During the coronavirus pandemic, Art Spiel is reaching out to artists to learn how they are coping.
Daniel John Gadd is an artist living and working in New Jersey. His work blurs the boundaries of painting and sculpture, abstraction and figuration, and “high” and “low” art. His work is fragile, violent, aggressive, and sensitive all at once, reflecting (literally, with his use of mirrors in much of his work), and sharing our complexity with an acceptance of all of what we are, and in the end, what makes us human. His most recent exhibition Animal was on display at M. David & Co. last fall.
AS: How are you coping?
DJG: I don’t know how well I’m coping yet. I cycle between selfish fear, financial panic and calm. I have always struggled with a strong fear of death and hypochondria and this has amplified it exponentially. I have been trying to keep as busy as possible with home projects, exercise and staying off the internet.
I am lucky. I have a home, a healthy family and enough food and supplies to survive. I wash my hands, don’t touch my face and haven’t left my house in two weeks. I have looked forward to Governor Cuomo’s, and in New Jersey where I live, Governor Murphy’s daily briefings. Their frankness and authority have been calming and based on facts. I have a 6 year old whose school has been closed for two weeks. Being able to be present and help my daughter with schoolwork has been rewarding. Virtual Learning is much more difficult than I imagined though, teachers are taken for granted.
AS: Has your routine changed?
DJG: My routine has completely changed. Normally I would wake up around 7:15 and head to my studio until about 6. These past few weeks, I’ve slept until almost 9, make some coffee and sit down and start helping my daughter with her schoolwork. She’s in first grade so she’s dependent on instruction. My wife is a teacher so she’s busy on the computer fielding questions and making lessons for her students. After that I deep clean the house and try to keep as busy as possible.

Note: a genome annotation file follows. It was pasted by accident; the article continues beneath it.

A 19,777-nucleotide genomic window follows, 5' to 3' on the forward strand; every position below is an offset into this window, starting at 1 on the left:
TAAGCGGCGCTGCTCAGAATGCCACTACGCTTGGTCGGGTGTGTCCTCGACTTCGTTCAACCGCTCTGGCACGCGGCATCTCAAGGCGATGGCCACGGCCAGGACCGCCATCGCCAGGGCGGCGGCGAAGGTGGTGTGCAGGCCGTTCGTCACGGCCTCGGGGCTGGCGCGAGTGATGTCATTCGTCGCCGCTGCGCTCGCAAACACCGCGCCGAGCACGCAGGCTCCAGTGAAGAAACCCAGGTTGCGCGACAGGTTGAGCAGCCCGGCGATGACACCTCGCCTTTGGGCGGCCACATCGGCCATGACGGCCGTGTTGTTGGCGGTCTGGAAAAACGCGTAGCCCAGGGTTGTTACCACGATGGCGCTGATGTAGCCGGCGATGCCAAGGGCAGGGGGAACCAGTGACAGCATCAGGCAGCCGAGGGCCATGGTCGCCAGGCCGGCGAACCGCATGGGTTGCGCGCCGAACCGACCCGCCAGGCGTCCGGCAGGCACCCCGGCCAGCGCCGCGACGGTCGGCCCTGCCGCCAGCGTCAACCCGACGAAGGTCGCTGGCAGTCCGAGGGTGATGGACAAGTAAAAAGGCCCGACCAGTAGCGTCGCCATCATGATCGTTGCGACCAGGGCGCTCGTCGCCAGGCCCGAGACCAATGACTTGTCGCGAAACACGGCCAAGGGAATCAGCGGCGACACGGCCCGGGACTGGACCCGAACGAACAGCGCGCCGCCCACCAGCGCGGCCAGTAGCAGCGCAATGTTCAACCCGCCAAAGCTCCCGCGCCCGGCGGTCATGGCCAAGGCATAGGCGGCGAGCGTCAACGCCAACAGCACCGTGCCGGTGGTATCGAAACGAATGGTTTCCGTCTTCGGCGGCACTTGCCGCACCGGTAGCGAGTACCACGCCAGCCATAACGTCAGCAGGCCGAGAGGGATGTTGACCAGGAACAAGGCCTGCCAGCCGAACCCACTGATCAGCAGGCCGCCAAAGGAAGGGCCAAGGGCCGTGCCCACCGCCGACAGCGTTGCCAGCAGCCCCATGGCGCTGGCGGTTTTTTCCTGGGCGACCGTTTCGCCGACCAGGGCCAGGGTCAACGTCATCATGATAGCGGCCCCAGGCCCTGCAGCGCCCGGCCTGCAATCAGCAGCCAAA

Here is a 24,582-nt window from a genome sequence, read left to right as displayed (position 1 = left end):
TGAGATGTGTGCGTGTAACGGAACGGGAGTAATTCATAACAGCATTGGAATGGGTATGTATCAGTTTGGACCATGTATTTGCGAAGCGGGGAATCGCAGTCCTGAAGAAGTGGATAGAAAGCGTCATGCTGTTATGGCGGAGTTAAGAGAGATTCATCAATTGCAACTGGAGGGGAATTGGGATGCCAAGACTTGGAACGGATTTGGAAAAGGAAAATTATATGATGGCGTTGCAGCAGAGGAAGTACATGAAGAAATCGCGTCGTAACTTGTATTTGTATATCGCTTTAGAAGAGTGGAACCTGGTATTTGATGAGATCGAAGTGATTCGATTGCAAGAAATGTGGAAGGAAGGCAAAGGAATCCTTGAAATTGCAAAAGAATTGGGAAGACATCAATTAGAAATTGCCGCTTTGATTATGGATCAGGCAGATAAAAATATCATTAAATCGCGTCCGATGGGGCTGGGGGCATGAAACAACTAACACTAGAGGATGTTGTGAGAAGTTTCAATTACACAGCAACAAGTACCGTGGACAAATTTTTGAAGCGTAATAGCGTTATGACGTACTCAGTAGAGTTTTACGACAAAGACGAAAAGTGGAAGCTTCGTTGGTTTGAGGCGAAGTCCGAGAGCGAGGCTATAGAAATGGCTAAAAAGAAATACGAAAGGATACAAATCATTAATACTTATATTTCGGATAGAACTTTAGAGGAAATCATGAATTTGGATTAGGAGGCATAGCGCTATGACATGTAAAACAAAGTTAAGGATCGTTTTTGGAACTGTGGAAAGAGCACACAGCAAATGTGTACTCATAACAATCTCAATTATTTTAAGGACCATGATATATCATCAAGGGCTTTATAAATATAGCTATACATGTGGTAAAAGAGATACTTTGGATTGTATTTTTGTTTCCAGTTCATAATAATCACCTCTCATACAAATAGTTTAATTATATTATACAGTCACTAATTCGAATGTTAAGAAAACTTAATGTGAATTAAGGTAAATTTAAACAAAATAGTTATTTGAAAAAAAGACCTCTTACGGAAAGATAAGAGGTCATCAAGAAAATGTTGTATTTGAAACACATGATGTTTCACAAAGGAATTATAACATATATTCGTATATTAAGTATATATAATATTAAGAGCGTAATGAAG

I have only recently been able to start making art. With all that’s going on, especially taking care of my children, it doesn’t seem important right now. I can feel it shifting again, but for a while making some furniture and yard work took its place. I’ll then run for about an hour, we’ll have dinner and I’ll try to watch some Netflix and not go down a rabbit hole on my phone.
AS: Can you describe some of your feelings about all this?
DJG: Once I get past the fear of being sick, dying or someone I know being affected by this awful disease, I feel a different type of fear. I’m not a rich man, I don’t know how I will pay my studio rent or other bills, or when work will start coming in again. The whole world changed in a matter of weeks, most likely significantly. I get angry when I see or read about people not taking this seriously. Even if you’re not worried, think about your grandma, mom, dad, sister, brother, neighbor and friends. I worry about my children, mainly my 6 year old. She feels frustrated, our community is very social. She doesn’t understand why she can’t go play in the street like we used to encourage, or sleep over her grandma’s house, or go to the park. I hope my anxiety doesn’t rub off on her. At the same time, I realize how fortunate I am. So far we’re all healthy and just have to stay in. I’m grateful for the people risking their lives to help others.
AS: What matters most right now?
DJG: Being healthy, kind and as selfless as possible. I can’t let fear hurt my ability to be a good father or husband. I also think we collectively need to think about others and how we can best not spread this virus. Being home with four people and two cats and a dog in a small house is not easy. But compared what others are going through, it’s a walk in the park.
AS: Any thoughts about the road ahead?
DJG: I have a fantasy of going back to my normal routine, but this I fear will change everything. I read articles of hope and terror, but all conclusions seem to say social distancing is going to be more than a few weeks, but a necessary sacrifice. I will get to spend time with people I love and focus on little things I usually take for granted. I’ve read that pandemics can catalyze social change. Hopefully, during this outbreak and long after I can be a more honest and compassionate version of myself and others will be affected similarly.
Etty Yaniv works on her art, art writing and curatorial projects in Brooklyn. She founded Art Spiel as a platform for highlighting the work of contemporary artists, including art reviews, studio visits, interviews with artists, curators, and gallerists. For more details contact by Email: email@example.com